Solar panels are gaining popularity in both residential and commercial environments. Therefore, solar photovoltaic (PV) systems are installed on open fields, roofs, and large bodies of water.
Along with the popularity of solar panels are essential regulatory requirements that help ensure the equipment is used safely.
Solar PV stickers have labeling requirements. These requirements depend on how much voltage a system produces, whether the solar panels are for residential or commercial use, or where they are installed....
Solar labels, also called solar stickers or solar PV labels, are identification labels or markers used on solar installations to provide essential information on the system’s safety requirements, specifications, and electrical characteristics.
Solar PV stickers are generally placed on different components of solar power systems, like solar panels, disconnect switches, inverters, and junction boxes.
Some key features of solar labels include the following:
System Components: In bigger solar installations, solar stickers can help identify individual components like solar panels, inverters, and batteries. These solar PV stickers help with system troubleshooting, replacement, or maintenance.
Electrical Ratings: Solar PV labels show electrical information like current, voltage, power rating, and maximum system voltage. These details on solar labels help electricians and maintenance personnel determine the electrical characteristics of the components.
Safety Information: Solar PV stickers also have safety instructions and warnings to make sure that the solar equipment undergoes proper handling and operation. Solar stickers may also display the presence of high voltages, electrical hazards, or precautions for installation and maintenance.
Certifications and Standards: Solar PV labels may also feature symbols or text indicating compliance with industry standards or certifications.
For example, a solar label might indicate a certification from a recognized testing laboratory or compliance with the International Electrotechnical Commission (IEC) standards.
Installation Guidelines: Some solar labels have installation instructions or diagrams, which can help installers correctly connect and position the solar panels or system components.
Environmental Considerations: Solar stickers can also include information about the product's environmental impact, like the product’s recyclability or compliance with specific eco-friendly standards.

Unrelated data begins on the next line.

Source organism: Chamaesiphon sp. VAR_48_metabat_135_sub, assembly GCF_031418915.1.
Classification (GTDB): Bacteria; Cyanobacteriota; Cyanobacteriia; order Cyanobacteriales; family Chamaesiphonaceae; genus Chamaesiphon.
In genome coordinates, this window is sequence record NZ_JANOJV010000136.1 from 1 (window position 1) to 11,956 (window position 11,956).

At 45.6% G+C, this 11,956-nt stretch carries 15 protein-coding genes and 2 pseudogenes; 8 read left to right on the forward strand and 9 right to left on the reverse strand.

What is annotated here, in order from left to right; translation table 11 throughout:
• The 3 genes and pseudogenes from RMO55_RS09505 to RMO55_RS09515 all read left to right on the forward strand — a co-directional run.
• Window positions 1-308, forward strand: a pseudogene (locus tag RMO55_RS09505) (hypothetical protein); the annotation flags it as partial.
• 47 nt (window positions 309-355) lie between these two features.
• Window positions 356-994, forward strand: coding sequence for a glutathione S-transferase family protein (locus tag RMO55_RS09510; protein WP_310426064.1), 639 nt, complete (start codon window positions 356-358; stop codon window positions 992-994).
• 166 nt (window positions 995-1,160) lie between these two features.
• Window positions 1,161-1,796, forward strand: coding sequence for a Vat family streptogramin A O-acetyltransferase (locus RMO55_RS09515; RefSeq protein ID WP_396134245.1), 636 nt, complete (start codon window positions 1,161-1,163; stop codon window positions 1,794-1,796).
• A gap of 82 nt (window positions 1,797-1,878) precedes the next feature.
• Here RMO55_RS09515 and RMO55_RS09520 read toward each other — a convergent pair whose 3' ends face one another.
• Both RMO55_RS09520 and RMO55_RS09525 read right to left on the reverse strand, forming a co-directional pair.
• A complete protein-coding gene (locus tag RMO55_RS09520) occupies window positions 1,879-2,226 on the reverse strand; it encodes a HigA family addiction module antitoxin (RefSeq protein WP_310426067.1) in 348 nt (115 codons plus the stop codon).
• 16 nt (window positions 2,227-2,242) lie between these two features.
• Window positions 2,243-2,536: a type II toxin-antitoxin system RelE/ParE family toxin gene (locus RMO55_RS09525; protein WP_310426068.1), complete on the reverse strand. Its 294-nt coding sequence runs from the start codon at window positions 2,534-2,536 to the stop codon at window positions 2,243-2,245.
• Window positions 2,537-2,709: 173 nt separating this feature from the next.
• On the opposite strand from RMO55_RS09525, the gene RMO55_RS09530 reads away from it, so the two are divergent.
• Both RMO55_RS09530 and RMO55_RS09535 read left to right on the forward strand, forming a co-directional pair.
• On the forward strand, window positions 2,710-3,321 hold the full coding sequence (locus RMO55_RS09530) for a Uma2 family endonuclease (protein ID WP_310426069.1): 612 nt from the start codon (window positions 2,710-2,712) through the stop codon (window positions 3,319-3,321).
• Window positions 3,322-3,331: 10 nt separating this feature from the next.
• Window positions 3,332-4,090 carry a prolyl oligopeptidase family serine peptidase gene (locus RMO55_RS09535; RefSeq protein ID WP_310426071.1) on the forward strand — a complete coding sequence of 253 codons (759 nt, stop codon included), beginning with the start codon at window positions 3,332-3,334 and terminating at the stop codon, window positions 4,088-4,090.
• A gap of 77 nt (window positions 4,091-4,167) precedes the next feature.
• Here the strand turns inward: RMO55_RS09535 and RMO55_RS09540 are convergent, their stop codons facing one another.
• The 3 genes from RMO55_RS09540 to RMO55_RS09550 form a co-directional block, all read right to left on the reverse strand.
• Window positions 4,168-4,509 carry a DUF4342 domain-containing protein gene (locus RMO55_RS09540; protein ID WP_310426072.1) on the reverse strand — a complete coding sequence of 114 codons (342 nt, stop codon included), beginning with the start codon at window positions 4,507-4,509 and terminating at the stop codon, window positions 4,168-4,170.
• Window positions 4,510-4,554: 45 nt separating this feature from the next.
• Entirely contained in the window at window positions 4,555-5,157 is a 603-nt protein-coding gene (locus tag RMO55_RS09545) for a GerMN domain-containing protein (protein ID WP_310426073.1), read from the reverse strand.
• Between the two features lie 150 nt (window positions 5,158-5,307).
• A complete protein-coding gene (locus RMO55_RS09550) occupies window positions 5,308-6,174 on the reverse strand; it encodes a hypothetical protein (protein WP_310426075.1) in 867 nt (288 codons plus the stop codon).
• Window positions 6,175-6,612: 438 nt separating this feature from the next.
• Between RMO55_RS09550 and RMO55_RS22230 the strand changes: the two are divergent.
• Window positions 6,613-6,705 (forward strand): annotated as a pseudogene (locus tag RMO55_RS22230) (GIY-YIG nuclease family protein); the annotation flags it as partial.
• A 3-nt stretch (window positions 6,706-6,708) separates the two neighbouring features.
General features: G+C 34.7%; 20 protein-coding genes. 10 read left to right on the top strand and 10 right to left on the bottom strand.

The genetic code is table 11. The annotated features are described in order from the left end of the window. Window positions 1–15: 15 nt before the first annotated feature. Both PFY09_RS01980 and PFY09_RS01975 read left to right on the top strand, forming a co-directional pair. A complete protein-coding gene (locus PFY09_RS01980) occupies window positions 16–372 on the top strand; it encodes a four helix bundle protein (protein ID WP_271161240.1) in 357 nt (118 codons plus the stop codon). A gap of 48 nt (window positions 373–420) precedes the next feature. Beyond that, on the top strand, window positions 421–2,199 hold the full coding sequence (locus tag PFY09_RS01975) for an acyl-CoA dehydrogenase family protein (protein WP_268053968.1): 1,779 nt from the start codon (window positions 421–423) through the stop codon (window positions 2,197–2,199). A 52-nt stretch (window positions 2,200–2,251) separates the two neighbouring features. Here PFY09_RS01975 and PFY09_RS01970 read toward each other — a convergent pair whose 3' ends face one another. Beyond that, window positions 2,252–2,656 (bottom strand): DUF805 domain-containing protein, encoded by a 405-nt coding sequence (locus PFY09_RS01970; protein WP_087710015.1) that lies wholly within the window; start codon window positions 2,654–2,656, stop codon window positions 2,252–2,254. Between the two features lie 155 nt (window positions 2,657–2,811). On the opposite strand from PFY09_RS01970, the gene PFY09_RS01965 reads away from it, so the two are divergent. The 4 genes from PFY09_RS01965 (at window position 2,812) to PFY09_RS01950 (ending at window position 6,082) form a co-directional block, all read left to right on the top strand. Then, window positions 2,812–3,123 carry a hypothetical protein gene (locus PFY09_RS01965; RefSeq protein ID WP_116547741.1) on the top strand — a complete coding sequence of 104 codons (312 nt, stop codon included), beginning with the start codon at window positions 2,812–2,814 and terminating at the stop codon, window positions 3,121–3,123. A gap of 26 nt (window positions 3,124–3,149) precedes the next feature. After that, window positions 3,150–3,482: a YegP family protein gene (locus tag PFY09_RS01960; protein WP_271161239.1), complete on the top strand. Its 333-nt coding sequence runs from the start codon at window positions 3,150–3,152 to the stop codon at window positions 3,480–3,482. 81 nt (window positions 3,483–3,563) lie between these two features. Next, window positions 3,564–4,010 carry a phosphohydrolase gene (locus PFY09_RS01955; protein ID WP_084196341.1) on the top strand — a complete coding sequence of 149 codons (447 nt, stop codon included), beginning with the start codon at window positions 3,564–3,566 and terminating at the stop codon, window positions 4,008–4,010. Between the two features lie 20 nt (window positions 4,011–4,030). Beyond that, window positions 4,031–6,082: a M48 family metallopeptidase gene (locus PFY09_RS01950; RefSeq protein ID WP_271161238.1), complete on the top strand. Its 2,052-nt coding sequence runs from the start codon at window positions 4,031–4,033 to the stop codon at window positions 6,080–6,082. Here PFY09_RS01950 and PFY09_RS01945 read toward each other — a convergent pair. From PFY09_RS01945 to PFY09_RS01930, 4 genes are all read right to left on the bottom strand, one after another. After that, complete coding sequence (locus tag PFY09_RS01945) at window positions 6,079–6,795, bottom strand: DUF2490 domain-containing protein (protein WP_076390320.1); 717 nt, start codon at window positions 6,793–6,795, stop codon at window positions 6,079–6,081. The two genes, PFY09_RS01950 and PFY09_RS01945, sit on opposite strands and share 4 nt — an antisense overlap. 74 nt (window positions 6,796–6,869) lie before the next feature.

Manufacturer Details: Solar PV stickers typically include the name, logo, and contact information of the manufacturer or supplier. This information is useful for warranty claims, technical support, or inquiries about the product.
System Identification: Solar stickers also have unique identifiers or serial numbers to track and trace specific solar products or systems. This information on solar PV labels is valuable for warranty validation, inventory management, or recalling faulty products if necessary.
JH Market offers high-quality solar PV labels, such as the JinHang Solar Label Kit contains the following contents:
1x In Ceiling space or accessible floor space Solar d.c sign
1x In Ceiling space or accessible floor space Solar Warning Hazardous D.C Voltage
4 x Disconnection Points, with cable ties
1 x Main Switch Grid Supply
1 x Main Switch Inverter Supply
2 x PV Array D.C. Isolator
1 x Inverter A.C. Isolator
1 x Solar Array on Roof
1 x Warning Multiple Supplies
1 x Shutdown Procedure
1 x Hazardous DC Supply
1 x Multiple DC Sources
1 x PV Green Reflective Fire Sign 100mm
1 x Inverter Location
1 x Warning - PV Array Cabling
2 x Warning - PV String Disconnection Point
It’s important to ensure that the solar labels are made properly and know where they should be placed. Therefore, solar PV labels must be visible and easy to read. The solar stickers should also be high-quality and resistant to wind, rain, snow, and other harsh environments.
Solar PV stickers are usually placed in accessible and visible locations within a photovoltaic (PV) system. Some common locations where solar stickers are typically applied are:
- Solar Panels
- Inverter or Power Conditioning Unit
- Combiner Boxes
- Disconnect Switches
- Electrical Cabinets or Enclosures
- Circuit Breakers and Fuses
- Conduits and Wiring
- Electrical Metering